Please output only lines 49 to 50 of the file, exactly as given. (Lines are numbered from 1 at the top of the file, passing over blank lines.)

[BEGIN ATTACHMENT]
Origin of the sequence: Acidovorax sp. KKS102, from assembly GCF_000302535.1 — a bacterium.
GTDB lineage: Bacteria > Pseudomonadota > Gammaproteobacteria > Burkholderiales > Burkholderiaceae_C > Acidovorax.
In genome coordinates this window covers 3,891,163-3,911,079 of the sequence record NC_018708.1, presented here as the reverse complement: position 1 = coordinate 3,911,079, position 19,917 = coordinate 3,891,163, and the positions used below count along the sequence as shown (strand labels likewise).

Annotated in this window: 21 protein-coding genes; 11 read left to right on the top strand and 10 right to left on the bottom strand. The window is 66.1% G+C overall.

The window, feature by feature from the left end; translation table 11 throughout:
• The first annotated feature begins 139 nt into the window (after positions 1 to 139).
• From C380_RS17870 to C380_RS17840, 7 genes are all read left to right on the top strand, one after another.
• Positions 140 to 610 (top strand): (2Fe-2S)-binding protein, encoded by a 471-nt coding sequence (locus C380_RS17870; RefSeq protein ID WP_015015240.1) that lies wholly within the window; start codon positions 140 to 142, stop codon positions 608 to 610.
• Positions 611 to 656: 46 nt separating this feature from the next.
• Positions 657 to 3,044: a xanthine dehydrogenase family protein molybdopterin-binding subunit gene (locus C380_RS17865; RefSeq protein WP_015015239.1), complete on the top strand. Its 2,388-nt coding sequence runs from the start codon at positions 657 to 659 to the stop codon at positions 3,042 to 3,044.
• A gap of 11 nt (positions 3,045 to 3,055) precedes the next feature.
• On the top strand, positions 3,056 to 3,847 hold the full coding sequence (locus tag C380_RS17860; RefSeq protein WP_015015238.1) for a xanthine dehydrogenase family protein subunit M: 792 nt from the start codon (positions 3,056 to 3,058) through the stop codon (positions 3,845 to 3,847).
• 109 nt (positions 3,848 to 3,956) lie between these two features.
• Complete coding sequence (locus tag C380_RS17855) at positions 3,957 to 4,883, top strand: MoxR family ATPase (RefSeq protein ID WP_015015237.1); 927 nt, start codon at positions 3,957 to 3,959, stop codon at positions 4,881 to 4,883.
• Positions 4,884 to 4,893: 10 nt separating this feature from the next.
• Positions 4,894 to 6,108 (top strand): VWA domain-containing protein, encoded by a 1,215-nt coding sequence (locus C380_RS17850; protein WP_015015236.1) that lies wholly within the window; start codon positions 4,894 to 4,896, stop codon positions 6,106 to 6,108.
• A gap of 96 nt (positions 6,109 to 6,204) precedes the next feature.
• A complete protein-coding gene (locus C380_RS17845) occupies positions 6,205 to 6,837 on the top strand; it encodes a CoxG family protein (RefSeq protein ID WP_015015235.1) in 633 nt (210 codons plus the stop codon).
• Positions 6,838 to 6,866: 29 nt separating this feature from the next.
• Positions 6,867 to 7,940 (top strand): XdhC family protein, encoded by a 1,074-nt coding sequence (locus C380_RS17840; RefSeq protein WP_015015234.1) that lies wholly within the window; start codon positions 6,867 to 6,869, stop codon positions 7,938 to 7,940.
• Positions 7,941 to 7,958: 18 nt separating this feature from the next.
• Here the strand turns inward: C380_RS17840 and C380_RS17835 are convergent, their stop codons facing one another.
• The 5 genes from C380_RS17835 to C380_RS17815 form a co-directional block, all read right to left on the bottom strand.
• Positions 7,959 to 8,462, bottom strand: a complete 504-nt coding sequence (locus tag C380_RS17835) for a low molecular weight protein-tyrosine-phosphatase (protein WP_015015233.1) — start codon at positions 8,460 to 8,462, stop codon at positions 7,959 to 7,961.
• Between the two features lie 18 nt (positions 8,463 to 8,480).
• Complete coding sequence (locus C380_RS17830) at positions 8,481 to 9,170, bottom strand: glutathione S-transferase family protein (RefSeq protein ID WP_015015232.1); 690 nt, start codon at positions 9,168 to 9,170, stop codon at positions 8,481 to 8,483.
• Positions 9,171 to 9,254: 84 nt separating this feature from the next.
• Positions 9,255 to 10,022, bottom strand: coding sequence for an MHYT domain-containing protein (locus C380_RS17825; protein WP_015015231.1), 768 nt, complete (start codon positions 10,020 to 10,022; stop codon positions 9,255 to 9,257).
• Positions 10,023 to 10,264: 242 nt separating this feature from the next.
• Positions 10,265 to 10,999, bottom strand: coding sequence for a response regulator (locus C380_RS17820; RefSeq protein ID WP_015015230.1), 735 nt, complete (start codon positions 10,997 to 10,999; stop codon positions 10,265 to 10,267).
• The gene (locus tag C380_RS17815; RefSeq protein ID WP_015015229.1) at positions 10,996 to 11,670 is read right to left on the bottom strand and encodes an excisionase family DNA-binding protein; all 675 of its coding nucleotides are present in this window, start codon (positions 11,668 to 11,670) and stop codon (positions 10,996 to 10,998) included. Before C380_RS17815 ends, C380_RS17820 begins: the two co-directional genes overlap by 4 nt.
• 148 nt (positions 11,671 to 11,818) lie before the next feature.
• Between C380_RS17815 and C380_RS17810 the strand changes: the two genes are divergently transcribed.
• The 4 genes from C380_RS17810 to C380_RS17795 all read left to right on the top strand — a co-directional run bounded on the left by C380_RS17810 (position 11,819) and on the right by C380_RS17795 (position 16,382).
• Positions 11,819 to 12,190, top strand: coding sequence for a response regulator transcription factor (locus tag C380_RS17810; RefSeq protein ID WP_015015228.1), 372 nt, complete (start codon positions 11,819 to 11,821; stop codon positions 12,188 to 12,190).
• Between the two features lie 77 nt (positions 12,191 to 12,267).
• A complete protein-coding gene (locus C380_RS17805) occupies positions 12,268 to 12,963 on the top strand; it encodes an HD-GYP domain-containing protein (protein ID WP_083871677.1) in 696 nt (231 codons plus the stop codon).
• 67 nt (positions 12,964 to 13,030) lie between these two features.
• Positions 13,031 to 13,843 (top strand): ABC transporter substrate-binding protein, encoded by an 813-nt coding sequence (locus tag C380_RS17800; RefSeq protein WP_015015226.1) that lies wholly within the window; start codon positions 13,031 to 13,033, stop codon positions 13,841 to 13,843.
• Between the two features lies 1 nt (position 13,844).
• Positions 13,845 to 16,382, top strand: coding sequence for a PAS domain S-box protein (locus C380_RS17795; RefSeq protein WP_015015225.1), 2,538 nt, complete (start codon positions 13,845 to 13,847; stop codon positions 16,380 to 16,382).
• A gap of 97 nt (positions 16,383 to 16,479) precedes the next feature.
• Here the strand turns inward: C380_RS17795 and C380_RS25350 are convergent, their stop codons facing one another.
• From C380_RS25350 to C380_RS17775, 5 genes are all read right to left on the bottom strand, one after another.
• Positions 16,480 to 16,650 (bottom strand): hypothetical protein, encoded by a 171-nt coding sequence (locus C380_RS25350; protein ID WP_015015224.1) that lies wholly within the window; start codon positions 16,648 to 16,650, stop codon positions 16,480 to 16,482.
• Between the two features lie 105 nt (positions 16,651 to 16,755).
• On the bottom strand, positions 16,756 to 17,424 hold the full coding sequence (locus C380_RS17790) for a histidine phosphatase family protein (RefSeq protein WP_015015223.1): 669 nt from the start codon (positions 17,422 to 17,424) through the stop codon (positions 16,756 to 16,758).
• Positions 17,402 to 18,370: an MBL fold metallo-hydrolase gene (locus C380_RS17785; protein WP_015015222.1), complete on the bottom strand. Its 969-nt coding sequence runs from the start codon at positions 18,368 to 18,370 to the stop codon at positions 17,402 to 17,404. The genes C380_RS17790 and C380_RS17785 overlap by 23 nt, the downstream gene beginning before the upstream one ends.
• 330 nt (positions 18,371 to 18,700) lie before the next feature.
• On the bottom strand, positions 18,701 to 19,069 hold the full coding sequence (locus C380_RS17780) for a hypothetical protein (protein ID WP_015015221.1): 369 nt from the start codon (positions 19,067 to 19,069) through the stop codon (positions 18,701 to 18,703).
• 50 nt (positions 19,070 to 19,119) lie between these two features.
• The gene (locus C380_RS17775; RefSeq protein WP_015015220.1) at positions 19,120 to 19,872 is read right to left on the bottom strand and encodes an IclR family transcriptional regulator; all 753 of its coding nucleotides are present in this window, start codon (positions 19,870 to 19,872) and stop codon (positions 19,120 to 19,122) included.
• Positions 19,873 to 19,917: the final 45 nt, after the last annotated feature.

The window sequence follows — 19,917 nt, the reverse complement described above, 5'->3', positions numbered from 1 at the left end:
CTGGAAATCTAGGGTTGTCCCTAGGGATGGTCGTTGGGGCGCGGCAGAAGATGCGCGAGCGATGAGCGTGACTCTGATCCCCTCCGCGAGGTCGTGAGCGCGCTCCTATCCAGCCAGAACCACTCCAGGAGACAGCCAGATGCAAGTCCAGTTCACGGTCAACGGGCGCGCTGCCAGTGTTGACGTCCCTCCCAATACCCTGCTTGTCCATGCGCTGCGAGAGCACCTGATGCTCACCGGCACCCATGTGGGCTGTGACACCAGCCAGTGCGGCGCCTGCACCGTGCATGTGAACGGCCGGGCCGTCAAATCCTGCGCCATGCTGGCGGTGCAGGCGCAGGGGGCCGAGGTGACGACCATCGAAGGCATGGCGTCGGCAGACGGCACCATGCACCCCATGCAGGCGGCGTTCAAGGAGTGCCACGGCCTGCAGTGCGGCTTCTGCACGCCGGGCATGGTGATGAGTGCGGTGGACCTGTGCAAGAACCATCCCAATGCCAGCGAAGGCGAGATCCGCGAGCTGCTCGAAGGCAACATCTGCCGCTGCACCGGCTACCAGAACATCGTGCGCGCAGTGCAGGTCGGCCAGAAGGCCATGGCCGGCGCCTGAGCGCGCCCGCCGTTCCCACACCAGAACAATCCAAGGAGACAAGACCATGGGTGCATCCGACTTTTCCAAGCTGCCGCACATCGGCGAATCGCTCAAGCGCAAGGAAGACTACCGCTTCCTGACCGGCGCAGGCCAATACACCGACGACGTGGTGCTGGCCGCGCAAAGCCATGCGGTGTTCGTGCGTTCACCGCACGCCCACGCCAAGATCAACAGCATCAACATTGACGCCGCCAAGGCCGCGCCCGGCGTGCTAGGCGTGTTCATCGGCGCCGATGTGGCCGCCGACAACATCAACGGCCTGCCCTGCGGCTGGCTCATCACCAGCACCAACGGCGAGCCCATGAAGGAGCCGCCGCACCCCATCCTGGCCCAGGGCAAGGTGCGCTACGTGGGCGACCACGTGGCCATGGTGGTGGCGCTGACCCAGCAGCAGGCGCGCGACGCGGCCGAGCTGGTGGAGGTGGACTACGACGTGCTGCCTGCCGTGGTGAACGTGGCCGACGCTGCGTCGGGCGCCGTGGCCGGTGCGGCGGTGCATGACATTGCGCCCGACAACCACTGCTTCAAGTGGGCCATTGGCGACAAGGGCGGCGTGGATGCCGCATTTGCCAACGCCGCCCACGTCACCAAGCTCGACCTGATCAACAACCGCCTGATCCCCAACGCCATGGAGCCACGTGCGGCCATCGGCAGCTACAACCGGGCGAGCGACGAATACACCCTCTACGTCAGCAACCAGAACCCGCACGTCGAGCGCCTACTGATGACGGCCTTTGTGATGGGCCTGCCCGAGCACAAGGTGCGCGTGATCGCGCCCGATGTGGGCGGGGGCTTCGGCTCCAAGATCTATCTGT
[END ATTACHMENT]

• 330 nt (positions 18,371 to 18,700) lie before the next feature.
• On the bottom strand, positions 18,701 to 19,069 hold the full coding sequence (locus C380_RS17780) for a hypothetical protein (protein ID WP_015015221.1): 369 nt from the start codon (positions 19,067 to 19,069) through the stop codon (positions 18,701 to 18,703).